Tarballs are semi-solid blobs of crude-oil formed in marine environment. Microbial degradation of tarballs is poorly understood, though there are indications that tarball-associated microbes can degrade recalcitrant hydrocarbons present in tarballs. In this study, 38 tarball-associated bacteria from Betul beach, Goa, India were initially screened for crude oil degradation. Based on preliminary studies and literature survey, four bacterial strains, Alcanivorax sp. Betul-O, Marinobacter sp. Betul-26, Pseudomonas sp. Betul-14, and Pseudomonas sp. Betul-M were selected for bacterial consortia preparation. Eleven bacterial consortia were prepared and studied for degradation of n-alkanes and polycyclic aromatic hydrocarbon compounds (PAHs) of tarballs based on gravimetric and GC–MS–MS analyses. The bacterial consortia depleted 53.69–97.78% and 22.78–61.98% of n-alkanes and PAH compounds, respectively, within 45 days. Bacterial consortium comprising Pseudomonas sp. Betul-14, Pseudomonas sp. Betul-M, and Alcanivorax sp. Betul-O exhibited promising tarball degradation abilities with 97.78% and 61.98% degradation of n-alkanes and PAH, respectively, within 45 days. Further research is required to obtain insights into degradation products and possible pathways involved.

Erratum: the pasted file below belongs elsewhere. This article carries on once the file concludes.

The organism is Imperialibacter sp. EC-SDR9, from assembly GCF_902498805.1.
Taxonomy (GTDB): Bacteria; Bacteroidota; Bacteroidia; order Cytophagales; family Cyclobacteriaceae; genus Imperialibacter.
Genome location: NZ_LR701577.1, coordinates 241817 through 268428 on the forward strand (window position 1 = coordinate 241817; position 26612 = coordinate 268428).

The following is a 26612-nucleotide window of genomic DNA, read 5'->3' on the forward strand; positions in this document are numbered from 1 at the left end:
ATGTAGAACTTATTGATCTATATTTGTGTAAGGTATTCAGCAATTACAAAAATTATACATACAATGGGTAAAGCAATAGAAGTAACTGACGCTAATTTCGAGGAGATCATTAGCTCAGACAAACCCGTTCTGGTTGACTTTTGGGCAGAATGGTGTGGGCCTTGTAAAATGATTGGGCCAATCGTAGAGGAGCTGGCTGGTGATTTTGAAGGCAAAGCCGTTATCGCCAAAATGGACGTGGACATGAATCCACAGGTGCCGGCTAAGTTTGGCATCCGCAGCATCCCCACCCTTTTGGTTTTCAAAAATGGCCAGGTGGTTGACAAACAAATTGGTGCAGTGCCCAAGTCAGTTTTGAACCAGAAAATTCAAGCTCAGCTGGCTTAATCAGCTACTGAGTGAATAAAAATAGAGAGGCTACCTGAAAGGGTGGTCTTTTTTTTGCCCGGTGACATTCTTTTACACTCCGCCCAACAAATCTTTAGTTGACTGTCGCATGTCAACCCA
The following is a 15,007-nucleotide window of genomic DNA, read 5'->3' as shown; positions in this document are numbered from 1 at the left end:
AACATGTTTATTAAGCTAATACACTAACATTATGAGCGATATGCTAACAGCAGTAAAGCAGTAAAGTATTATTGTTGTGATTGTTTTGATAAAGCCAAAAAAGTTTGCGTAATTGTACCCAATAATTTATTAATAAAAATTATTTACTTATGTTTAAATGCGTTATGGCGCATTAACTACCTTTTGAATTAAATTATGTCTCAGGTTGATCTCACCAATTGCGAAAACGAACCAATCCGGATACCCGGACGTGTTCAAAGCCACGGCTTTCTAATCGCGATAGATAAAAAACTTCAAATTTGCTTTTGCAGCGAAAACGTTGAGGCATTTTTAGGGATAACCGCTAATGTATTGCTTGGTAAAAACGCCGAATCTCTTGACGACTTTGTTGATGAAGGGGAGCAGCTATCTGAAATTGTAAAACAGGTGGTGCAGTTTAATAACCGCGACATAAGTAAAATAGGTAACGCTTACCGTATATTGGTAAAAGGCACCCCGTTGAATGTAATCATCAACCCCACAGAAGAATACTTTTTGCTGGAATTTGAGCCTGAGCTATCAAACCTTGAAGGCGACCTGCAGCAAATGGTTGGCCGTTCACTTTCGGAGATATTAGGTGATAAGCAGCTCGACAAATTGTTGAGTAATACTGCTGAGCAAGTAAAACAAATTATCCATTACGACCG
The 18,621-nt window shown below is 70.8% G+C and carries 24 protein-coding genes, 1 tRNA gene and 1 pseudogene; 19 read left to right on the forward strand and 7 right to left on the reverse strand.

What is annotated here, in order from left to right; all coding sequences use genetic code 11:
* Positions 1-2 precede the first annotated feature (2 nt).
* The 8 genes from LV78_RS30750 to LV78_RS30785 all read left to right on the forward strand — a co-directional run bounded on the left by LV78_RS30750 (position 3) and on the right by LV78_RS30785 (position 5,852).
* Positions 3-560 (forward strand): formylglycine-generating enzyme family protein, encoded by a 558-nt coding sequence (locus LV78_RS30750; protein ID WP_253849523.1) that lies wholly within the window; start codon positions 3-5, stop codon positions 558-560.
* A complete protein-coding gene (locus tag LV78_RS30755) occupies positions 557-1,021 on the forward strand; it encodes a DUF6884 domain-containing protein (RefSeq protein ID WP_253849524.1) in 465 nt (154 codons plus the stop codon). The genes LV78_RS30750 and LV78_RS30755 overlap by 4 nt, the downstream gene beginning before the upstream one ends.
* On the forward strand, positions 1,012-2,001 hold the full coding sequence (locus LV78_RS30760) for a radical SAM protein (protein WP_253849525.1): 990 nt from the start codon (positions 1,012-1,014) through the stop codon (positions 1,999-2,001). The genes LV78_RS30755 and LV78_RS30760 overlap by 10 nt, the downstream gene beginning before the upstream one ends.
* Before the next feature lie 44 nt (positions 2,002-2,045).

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The Director, CSIR-National Institute of Oceanography, Goa, India is thanked for providing all the lab facilities and funds to carry out this work. The Head of Biological Oceanography Division is thanked for his support and encouragement. Mr. R. Sreepada and Dr. Mamatha S.S. are thanked for their support in lab work. Ms. Sonam Pirankar and Mr. Aatish Fatefarkar are thanked for their assistance in work. VLS is thankful to the University Grant Commission (UGC, India) for providing her research fellowship. This has NIO contribution number 6500.
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Shinde, V.L., Suneel, V., Rathore, C. et al. Degradation of tarballs using associated bacterial consortia. 3 Biotech 10, 109 (2020). https://doi.org/10.1007/s13205-020-2095-8
- Crude oil
- Oil pollution
- Polycyclic aromatic hydrocarbons (PAHs)